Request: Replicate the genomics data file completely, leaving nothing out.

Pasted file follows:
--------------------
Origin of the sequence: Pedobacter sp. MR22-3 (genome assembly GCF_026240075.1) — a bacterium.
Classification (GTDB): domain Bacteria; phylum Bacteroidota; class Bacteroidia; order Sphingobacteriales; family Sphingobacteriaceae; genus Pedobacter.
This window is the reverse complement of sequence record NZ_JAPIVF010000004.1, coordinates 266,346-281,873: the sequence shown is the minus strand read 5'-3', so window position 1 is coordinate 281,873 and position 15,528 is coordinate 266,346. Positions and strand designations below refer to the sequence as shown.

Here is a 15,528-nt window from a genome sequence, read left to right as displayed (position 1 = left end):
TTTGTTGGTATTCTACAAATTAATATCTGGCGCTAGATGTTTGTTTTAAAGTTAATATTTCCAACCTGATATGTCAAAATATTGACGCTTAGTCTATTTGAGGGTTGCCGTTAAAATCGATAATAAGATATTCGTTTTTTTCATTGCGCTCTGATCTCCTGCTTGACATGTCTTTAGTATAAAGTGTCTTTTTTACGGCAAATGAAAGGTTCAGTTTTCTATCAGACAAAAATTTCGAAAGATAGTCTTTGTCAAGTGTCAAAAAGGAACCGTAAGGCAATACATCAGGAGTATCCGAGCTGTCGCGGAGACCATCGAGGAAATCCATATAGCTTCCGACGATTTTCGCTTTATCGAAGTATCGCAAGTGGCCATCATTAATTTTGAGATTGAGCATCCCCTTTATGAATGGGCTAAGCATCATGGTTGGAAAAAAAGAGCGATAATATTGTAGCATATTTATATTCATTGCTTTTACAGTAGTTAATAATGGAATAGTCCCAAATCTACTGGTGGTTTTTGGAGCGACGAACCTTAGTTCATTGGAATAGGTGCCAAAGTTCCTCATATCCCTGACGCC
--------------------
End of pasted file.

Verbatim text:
Origin of the sequence: Pedobacter sp. MR22-3 (genome assembly GCF_026240075.1) — a bacterium.
Classification (GTDB): domain Bacteria; phylum Bacteroidota; class Bacteroidia; order Sphingobacteriales; family Sphingobacteriaceae; genus Pedobacter.
This window is the reverse complement of sequence record NZ_JAPIVF010000004.1, coordinates 266,346-281,873: the sequence shown is the minus strand read 5'-3', so window position 1 is coordinate 281,873 and position 15,528 is coordinate 266,346. Positions and strand designations below refer to the sequence as shown.

Here is a 15,528-nt window from a genome sequence, read left to right as displayed (position 1 = left end):
TTTGTTGGTATTCTACAAATTAATATCTGGCGCTAGATGTTTGTTTTAAAGTTAATATTTCCAACCTGATATGTCAAAATATTGACGCTTAGTCTATTTGAGGGTTGCCGTTAAAATCGATAATAAGATATTCGTTTTTTTCATTGCGCTCTGATCTCCTGCTTGACATGTCTTTAGTATAAAGTGTCTTTTTTACGGCAAATGAAAGGTTCAGTTTTCTATCAGACAAAAATTTCGAAAGATAGTCTTTGTCAAGTGTCAAAAAGGAACCGTAAGGCAATACATCAGGAGTATCCGAGCTGTCGCGGAGACCATCGAGGAAATCCATATAGCTTCCGACGATTTTCGCTTTATCGAAGTATCGCAAGTGGCCATCATTAATTTTGAGATTGAGCATCCCCTTTATGAATGGGCTAAGCATCATGGTTGGAAAAAAAGAGCGATAATATTGTAGCATATTTATATTCATTGCTTTTACAGTAGTTAATAATGGAATAGTCCCAAATCTACTGGTGGTTTTTGGAGCGACGAACCTTAGTTCATTGGAATAGGTGCCAAAGTTCCTCATATCCCTGACGCC